Programming a Calculator in Delphi

By Wayne Broadley


The aim is to produce a fully working calculator program that incorporates as many mathematical features as possible. The program is to be created using Delphi, an IDE based on the Pascal language. I personally prefer to program in C++ as I have quite a lot of experience with it. However, this seems a worthwhile opportunity to develop my skills in Delphi, of which I have used in the past, and have found it to be a very useful language especially for creating small utilities (such as calculators) and database-orientated applications.

At first, it’s unusual programming in Delphi after using C++ for so many of my past programming projects (and also Java, which has fairly similar syntax to C++). However, it’s been pretty easy to get back into familiarity with the language. Pascal is quite a bit simpler than C++ and so it hasn’t been much of a problem at all. It’s just a matter of getting some of the small differences correct, such as assigning variables and syntax order. In fact, I have enjoyed using Delphi quite a lot; I especially like the ease of use of ‘procedures’. They are quite a lot easier to implement than some of the complex ‘functions’ used in the C/C++ programming languages.


This project can be as simple or as complicated as I’d like to make it. Sometimes keeping it simple is best – a nice, clean interface with a fully working, yet simple, calculator is much better than a bug-ridden calculator with a messy interface, which includes numerous advanced features that don’t work properly. I’ll have to try and get the correct balance between each. Obviously the more features I can implement into the calculator (for example, square rooting, trigonometric ratios, memory features) then the better, but I need to make sure that they work properly and that they don’t hinder the reliability of the program in any way.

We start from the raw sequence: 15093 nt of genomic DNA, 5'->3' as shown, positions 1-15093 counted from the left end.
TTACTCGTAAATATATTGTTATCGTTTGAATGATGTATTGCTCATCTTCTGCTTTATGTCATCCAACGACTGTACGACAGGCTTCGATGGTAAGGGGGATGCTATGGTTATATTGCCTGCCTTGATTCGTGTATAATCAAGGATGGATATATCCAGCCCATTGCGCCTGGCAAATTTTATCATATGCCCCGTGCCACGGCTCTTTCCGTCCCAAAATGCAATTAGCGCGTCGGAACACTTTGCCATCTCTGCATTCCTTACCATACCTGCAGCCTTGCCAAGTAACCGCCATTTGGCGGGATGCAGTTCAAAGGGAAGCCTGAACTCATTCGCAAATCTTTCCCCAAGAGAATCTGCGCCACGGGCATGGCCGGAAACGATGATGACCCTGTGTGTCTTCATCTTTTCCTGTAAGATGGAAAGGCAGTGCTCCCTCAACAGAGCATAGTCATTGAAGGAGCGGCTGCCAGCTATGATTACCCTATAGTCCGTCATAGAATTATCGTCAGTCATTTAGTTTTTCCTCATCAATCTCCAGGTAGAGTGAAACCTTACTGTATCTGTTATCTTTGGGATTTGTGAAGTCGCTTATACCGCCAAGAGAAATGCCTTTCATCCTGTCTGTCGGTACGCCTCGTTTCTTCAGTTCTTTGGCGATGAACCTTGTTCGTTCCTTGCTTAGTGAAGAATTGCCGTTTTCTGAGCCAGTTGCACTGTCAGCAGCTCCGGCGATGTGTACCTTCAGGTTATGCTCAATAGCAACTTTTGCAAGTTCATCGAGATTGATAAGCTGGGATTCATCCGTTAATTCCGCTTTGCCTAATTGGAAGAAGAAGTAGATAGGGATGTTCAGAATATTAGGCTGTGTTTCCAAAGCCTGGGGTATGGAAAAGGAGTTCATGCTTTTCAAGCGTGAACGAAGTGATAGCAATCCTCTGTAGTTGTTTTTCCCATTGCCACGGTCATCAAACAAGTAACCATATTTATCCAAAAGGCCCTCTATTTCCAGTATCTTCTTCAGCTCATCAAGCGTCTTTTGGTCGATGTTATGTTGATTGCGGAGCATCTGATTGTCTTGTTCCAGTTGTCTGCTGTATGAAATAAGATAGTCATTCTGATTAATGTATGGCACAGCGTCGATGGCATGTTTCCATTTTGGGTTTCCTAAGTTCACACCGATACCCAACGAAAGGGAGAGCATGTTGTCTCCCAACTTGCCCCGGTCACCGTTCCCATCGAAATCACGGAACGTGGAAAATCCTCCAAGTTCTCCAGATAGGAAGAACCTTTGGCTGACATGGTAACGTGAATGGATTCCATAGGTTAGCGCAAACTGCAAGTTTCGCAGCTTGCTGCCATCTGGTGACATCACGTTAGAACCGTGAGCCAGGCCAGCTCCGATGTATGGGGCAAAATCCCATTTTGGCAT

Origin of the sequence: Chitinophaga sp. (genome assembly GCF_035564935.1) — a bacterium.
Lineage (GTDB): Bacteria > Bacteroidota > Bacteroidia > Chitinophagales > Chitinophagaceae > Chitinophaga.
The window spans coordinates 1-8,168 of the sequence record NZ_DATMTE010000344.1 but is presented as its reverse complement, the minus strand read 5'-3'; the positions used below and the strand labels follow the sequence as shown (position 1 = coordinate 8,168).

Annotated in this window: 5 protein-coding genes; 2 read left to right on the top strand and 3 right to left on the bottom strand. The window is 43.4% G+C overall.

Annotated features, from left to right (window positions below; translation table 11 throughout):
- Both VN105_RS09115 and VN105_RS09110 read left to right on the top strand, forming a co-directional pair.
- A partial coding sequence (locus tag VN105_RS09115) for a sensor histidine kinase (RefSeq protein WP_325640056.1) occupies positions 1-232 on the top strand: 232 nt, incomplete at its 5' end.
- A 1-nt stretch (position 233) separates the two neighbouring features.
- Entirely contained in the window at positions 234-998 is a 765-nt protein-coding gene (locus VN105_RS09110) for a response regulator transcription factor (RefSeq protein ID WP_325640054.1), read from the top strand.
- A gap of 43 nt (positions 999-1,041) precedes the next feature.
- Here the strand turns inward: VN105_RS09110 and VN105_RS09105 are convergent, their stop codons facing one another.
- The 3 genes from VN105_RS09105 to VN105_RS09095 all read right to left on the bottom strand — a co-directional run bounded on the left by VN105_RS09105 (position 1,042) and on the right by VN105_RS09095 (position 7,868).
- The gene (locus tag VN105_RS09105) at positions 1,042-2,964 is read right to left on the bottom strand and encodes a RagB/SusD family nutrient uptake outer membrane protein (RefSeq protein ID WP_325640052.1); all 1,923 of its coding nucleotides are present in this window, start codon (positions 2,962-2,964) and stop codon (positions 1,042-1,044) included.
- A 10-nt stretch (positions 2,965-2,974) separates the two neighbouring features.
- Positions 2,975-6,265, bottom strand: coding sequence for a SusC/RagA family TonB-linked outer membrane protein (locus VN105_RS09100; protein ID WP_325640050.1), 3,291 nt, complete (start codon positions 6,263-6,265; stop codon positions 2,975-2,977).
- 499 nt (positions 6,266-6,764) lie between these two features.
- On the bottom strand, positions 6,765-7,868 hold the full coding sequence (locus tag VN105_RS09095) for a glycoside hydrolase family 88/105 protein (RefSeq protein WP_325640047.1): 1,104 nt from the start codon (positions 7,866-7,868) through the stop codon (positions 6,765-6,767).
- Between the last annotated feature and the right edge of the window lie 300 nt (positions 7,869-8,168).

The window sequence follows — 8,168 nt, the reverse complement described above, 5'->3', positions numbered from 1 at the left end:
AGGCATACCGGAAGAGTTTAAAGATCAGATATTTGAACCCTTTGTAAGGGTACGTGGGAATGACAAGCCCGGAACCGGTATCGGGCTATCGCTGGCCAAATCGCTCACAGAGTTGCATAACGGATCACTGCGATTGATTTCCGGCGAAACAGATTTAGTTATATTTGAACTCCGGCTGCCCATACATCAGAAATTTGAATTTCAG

The first thing I need to do is get the simplest form of a calculator up and running: a calculator that can add, subtract, multiply and divide. This in itself can take some time, but once I have accomplished this then I have a firm base from which to expand and include further features. My main aim (apart from getting it to actually work!) is to make the programming as tidy and efficient as possible. Instead of having messy, hard to read code, I want to try to make the code progressive and easy to follow. To do this, I intend to comment my code thoroughly where needed. The calculations involved may well get rather complicated hence I will try and organise the code to the best of my ability.

The first thing that comes to light when designing the calculator is the layout. I need to decide what I’d like on the calculator, and specify what each button is to do. Designing the calculator like this beforehand will pay off later when it comes round to the coding. Included overleaf is an initial sketch of how I’d like the calculator to appear and work in its simplest form. Obviously, the further I get into the project, the more likely my initial design is to change as I implement further features, or change things that don’t fit for some reason etc.